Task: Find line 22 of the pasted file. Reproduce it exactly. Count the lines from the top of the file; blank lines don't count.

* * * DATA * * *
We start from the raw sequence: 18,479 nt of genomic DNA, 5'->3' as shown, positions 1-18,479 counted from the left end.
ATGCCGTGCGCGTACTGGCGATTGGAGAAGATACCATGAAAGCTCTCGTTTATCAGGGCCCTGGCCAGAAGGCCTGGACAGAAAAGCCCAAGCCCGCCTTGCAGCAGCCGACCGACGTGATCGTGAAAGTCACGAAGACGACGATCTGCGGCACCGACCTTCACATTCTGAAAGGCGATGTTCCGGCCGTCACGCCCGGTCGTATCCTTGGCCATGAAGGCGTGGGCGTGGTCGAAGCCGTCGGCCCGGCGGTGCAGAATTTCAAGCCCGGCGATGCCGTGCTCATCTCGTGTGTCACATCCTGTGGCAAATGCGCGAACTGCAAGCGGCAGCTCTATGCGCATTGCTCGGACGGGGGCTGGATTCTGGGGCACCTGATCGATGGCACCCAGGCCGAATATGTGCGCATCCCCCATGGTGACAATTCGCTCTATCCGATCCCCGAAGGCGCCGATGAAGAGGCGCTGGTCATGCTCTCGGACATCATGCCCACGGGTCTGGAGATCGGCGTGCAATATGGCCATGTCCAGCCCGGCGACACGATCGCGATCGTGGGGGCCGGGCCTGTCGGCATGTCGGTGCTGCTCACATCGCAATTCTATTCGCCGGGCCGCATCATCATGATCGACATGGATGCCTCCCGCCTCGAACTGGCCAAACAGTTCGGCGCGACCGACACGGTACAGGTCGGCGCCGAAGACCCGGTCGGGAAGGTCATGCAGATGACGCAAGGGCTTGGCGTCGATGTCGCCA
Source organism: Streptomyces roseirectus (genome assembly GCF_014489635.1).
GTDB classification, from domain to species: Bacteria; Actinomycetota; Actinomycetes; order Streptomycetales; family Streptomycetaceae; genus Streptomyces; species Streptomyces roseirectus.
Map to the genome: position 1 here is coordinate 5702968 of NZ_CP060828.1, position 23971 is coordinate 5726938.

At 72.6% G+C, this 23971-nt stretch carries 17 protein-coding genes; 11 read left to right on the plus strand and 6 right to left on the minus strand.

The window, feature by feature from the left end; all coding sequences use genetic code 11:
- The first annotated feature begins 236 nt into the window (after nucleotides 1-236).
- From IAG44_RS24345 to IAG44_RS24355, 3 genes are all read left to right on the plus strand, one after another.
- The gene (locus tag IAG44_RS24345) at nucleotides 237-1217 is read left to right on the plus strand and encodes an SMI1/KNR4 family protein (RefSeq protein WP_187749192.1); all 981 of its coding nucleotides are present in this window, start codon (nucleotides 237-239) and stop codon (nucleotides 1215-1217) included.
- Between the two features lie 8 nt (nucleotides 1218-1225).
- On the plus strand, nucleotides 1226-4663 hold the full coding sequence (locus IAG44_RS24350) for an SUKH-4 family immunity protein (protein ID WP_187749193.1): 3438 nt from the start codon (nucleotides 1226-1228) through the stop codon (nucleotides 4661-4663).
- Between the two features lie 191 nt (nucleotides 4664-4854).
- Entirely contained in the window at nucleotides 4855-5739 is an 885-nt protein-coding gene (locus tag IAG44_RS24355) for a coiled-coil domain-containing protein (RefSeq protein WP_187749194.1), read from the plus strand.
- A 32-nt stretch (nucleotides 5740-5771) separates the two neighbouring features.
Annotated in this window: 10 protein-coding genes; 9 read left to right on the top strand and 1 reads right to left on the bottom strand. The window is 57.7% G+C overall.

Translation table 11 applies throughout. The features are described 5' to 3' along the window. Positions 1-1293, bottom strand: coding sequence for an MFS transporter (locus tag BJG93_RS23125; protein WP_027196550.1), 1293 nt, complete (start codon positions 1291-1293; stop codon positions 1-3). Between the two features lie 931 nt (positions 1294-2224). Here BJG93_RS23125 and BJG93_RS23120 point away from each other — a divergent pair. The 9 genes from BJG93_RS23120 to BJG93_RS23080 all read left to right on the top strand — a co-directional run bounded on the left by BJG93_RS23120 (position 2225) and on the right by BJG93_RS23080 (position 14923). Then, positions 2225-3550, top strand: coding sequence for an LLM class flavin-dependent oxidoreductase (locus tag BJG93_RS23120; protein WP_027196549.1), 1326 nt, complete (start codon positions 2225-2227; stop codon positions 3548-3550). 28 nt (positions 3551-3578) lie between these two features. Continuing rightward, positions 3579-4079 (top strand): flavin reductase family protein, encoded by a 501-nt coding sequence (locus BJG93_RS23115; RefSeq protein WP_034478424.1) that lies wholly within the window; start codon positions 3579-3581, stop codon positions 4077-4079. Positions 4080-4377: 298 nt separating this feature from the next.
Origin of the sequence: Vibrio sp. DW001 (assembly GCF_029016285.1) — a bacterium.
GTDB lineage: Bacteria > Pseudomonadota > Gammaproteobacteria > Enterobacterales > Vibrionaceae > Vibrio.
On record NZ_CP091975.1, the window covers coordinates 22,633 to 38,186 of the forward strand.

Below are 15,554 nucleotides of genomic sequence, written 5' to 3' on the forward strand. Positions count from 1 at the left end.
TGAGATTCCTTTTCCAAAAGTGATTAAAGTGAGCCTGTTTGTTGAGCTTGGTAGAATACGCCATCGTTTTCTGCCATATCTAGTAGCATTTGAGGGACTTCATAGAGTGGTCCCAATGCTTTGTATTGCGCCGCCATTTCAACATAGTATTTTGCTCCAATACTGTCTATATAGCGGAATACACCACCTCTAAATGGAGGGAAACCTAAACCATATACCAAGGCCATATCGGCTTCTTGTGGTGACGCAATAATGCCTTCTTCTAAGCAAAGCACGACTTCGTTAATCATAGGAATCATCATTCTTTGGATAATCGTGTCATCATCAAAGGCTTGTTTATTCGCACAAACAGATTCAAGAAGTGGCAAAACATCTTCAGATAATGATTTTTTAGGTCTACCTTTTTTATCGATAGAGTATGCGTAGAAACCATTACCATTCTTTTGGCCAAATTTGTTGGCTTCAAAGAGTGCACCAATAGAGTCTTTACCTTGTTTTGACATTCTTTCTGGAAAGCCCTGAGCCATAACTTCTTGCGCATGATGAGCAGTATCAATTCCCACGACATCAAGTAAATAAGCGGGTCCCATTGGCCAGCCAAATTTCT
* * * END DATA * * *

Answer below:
TGAGATTCCTTTTCCAAAAGTGATTAAAGTGAGCCTGTTTGTTGAGCTTGGTAGAATACGCCATCGTTTTCTGCCATATCTAGTAGCATTTGAGGGACTTCATAGAGTGGTCCCAATGCTTTGTATTGCGCCGCCATTTCAACATAGTATTTTGCTCCAATACTGTCTATATAGCGGAATACACCACCTCTAAATGGAGGGAAACCTAAACCATATACCAAGGCCATATCGGCTTCTTGTGGTGACGCAATAATGCCTTCTTCTAAGCAAAGCACGACTTCGTTAATCATAGGAATCATCATTCTTTGGATAATCGTGTCATCATCAAAGGCTTGTTTATTCGCACAAACAGATTCAAGAAGTGGCAAAACATCTTCAGATAATGATTTTTTAGGTCTACCTTTTTTATCGATAGAGTATGCGTAGAAACCATTACCATTCTTTTGGCCAAATTTGTTGGCTTCAAAGAGTGCACCAATAGAGTCTTTACCTTGTTTTGACATTCTTTCTGGAAAGCCCTGAGCCATAACTTCTTGCGCATGATGAGCAGTATCAATTCCCACGACATCAAGTAAATAAGCGGGTCCCATTGGCCAGCCAAATTTCT